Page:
Evan Osnos, Age of Ambition: Chasing Fortune, Truth and Faith in the New China (London: Vintage, 2014)
Where do we start? Here is a country with traditions that stretch back millennia, which is modernising faster than any other on the planet. With a communist government, yet dedicated to economic prosperity and wealth. With hyperconnectivity on the web, and an internet firewall which blocks news outlets like the BBC. With bloggers and activists, and secret government buildings and state censorship. With a political caste corrupt to its core.
China is a traditionalist country in the midst of massive turmoil, which the Party is trying to ride and control.
One element is the need for meaning: the roots with the past were cut (most notorious by Mao), but theyl have been allowed to regrow, to some extent. The Party cannot give moral meaning or cultural depth, so so provide those it has been necessary to allow a version of the past to provide them. Something to fill the jingshen kongxu, the ‘spiritual void.’ Sanitised, and made Chinese. That’s code, but the way – as so much is. Christianity is Western, so it has to be made indigenously Chinese in order to be allowed. If you’re thinking that that’s what all missionaries learn to do – think again. It’s called printing an approved ‘translation’ of the bible, with some stuff edited out, and some stuff (more in line with the Party) put in, in its place.
A second is the pace of technological change. China is urbanising rapidly, and the countryside, once the source of the wealth of rice and wheat, now just an increasing irrelevance. Wealth comes from the city, connected by quickly built infrastructure. It’s sleek, impressive, new, and arguably dangerously flawed in its design (corruption is endemic). Inevitably, with the twenty-first century, comes the web, but this is only available on the Party’s terms. Blog posts are searched and quickly taken down; Osnos ( a journalists) reports on the daily texts he and all writers receive about which stories may or may not be covered, which words may or may not be used. Like ‘luxury’.
So the Party is unnerved. One moment it allows religious expression, the next it has installed surveillance cameras in churches, with facial recognition software. It will enforce internet blackouts for months to cover over a horrendous train crash, or the flawed building plan that caused thousands of deaths in an earthquake, or its own bloody response to uprisings. Although the stories still get out, somehow.
Because China leaks. Here’s the third trend: I bet you couldn’t name a living Chinese novelist, blogger, composer or film-maker – but I reckon you could name its most famous artist. Who filled the Turbine Hall in London with a hundred million hand-painted porcelain sunflower seeds. To make a political point. Ai Weiwei typifies a problem for the Party – he attracts the admiration of the world, but at the price of his message being heard at home: he is successful and wealthy, but that means his dissidence must be portrayed as a result of tax fraud, and punished.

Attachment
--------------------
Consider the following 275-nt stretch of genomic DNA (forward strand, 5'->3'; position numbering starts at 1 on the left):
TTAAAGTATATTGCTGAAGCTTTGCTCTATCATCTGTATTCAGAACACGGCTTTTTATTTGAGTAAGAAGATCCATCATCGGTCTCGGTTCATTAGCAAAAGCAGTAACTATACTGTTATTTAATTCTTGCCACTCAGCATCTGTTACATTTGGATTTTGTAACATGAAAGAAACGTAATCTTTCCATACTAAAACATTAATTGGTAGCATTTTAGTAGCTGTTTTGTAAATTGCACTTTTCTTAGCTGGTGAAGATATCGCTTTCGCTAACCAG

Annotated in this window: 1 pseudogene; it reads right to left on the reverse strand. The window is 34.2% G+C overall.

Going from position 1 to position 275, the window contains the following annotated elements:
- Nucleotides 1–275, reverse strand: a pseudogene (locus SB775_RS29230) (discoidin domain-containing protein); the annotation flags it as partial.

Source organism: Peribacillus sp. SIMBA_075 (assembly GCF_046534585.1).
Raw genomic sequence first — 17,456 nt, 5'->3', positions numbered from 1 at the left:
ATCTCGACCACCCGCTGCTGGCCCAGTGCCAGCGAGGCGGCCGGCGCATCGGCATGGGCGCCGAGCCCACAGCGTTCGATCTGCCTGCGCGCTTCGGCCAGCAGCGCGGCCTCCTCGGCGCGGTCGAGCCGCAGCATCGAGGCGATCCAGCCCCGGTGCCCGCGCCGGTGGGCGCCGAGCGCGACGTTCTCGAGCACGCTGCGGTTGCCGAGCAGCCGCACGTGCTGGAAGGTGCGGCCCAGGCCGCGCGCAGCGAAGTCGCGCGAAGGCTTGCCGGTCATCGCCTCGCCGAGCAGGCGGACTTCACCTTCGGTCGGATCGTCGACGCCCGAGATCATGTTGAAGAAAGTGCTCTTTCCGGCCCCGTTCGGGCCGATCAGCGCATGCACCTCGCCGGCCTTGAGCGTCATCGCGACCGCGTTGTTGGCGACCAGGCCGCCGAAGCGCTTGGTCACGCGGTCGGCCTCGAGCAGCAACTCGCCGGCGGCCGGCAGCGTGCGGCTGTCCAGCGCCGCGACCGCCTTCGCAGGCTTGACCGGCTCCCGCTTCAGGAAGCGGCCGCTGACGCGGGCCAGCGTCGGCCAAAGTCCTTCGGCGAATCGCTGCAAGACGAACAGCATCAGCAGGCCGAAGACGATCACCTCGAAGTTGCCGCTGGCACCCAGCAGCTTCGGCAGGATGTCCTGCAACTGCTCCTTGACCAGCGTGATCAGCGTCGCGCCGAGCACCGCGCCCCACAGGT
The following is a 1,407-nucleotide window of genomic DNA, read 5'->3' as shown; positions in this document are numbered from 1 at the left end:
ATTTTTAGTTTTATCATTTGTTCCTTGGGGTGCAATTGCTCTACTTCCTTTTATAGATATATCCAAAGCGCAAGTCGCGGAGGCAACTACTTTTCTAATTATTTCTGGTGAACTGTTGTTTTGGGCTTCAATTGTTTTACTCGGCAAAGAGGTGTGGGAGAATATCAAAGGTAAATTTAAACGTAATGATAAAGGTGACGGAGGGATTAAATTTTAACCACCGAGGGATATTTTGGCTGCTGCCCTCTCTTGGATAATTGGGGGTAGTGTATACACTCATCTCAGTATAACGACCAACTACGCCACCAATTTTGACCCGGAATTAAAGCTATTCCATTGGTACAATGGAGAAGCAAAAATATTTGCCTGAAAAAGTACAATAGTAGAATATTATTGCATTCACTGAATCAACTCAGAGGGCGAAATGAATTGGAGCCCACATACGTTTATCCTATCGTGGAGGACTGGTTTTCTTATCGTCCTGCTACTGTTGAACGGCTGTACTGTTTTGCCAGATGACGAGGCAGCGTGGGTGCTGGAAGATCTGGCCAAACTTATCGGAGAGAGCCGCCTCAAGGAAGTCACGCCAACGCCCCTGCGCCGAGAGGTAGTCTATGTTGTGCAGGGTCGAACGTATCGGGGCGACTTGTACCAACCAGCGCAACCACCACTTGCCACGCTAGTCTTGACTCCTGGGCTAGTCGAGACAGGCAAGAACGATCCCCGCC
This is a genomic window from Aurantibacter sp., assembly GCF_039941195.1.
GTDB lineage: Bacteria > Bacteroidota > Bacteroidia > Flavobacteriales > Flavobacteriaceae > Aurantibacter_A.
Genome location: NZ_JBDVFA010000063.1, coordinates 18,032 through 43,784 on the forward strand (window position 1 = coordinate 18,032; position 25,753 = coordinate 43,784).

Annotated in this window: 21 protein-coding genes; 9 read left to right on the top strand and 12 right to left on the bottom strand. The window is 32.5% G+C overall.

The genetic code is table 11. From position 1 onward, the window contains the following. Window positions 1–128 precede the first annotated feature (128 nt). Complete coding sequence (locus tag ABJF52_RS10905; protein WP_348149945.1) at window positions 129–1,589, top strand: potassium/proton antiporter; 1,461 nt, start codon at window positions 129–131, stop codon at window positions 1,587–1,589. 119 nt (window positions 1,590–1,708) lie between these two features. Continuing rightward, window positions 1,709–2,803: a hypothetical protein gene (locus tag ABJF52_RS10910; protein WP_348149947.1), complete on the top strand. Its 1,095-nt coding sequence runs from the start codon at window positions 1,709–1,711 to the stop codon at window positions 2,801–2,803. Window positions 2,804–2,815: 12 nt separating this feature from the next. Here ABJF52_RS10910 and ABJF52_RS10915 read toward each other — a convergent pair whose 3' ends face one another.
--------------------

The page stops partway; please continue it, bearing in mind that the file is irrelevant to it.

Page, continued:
This fascinating book chases the search for money, meaning and truth though the current dilemmas of China. I’ve no idea what Osnan believes, but he’s a journalist reporting current affairs. He has conversations with young bloggers, party faithful, activists and loners. Some of them are straws in the wind, others are mayflies born to die.
He has conversations with Christians, too, and he reports (as do so many) that churches are the largest non-governmental grouping in the country
And he is realistic. If you think the Party is losing its grip, think of the Uighar Muslims and their internment camps. The Party is brutal, and in no mood for a thaw. When in 2010 the Human Rights activist Liu Xiaobo won the Nobel Peace Prize, he was placed under arrest, his house surrounded by fences, and the BBC blocked for reporting on the story. The Nobel committee placed his medal on an empty chair in Oslo. The Party blacklisted the phrase ‘empty chair’ on the internet.
If we are to understand China, we need to face it as it is, not as it was, nor how we might wish it to be.
If we are to understand China, we need to face it as it is, not as it was, nor how we might wish it to be. The Party will allow journalism, but police it ruthlessly. They will bring down their most faithful and promising new generation, if there is a hint of change or criticism. They watched the fall of the Soviet system, and are determined to learn the lessons.
The Party will allow engagement with the West: Chinese tourists were no strange sight in London, and the narrative is clear – all prosperity comes at the price of the loss of political freedoms, and they are (or are expected to appear) willing to pay it.
So what do we do?
Do we care enough to criticise China for its human rights abuses? Or are we in awe at its apparent wealth and success? The Party is trying to ride the dragon of increasing wealth and global reputation, but aware that goes alongside increased openness to ideas and criticism, from within and without. They are determined to ride it with success, but at the price of fierce control. And there are strong indications that they keep losing control, so then tightening their grip again.
We pray. That spiritual void is massive, and nothing the party can do will fill it. Ironically, they are creating the context of materialism without meaning which makes people reach out for deeper issues. And that they have failed to control